My internship at the Eden Project ended on the 12th of August, and I am now back in Reading missing the Cornish countryside tremendously. The whole internship experience at Eden was an incredible one. I have had some great experiences and met some amazing people and I consider myself very lucky to have had the opportunity to work with such an esteemed charity.
Carrying on from the previous blog post, by the time my internship had officially ended I had completed the Nuclear Energy masterfile entry and submitted it to Jo, the Director of Interpretations. I am now awaiting feedback on the document.
It is the 28th of July, 2016 and it has now been two weeks since I started my internship at the Eden Project. At the start of my first week I had a plan about working on the Nuclear and Geothermal research for the Masterfile and also to keep researching new and emerging technologies’ on the side.
Between the 12th of July and now a lot has happened. At the start of the second week I spent two days on the ‘Welcome week’ meant for new volunteers and employees. This was very useful as it gave me more information the amazing stories behind how Eden came to exist, about what Eden was trying to do as an educational charity and how they were going about doing this.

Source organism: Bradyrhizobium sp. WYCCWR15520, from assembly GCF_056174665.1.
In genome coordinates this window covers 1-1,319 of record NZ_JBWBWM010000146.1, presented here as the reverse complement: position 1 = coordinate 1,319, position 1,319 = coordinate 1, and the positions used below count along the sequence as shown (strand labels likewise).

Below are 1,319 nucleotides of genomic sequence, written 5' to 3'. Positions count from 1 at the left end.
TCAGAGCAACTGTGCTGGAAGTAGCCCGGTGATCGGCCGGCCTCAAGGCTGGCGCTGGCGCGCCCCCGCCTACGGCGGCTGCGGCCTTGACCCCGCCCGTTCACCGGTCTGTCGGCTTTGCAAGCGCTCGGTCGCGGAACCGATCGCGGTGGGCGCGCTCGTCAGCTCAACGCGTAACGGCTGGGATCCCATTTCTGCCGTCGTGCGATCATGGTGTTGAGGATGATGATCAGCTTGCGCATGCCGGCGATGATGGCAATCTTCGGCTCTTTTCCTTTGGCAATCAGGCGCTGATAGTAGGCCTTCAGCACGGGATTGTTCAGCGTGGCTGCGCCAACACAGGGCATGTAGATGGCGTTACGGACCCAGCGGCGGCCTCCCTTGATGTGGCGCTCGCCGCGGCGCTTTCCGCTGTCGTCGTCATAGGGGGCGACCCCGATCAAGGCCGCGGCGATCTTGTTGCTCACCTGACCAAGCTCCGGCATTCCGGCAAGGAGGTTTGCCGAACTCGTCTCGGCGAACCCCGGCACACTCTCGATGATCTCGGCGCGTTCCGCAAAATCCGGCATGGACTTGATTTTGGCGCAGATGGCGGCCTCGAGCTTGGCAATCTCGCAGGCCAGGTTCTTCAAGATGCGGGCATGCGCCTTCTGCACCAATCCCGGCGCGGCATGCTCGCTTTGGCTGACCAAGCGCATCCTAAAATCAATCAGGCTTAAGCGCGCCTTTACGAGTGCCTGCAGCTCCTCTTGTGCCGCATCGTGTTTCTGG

The Eden Project mostly known as a popular visitor attraction in beautiful Cornwall. It is famous for having the largest captive rainforest its Rainforest Biome and also for it’s Mediterranean Biome. Additionally, they have the popular Eden Sessions during summer, which are concerts held at its main stage. However, mainly Eden is an educational charity that aims to reconnect people with the natural world and with each other. They do this by using leaflets, informational boards and interactive exhibits around the site.
The project I am involved with at the Eden Project is called ‘Life Givers’ and it aims to communicate the worlds’ and in particular Eden’s energy story using a trail of sculptures and other art-based exhibits.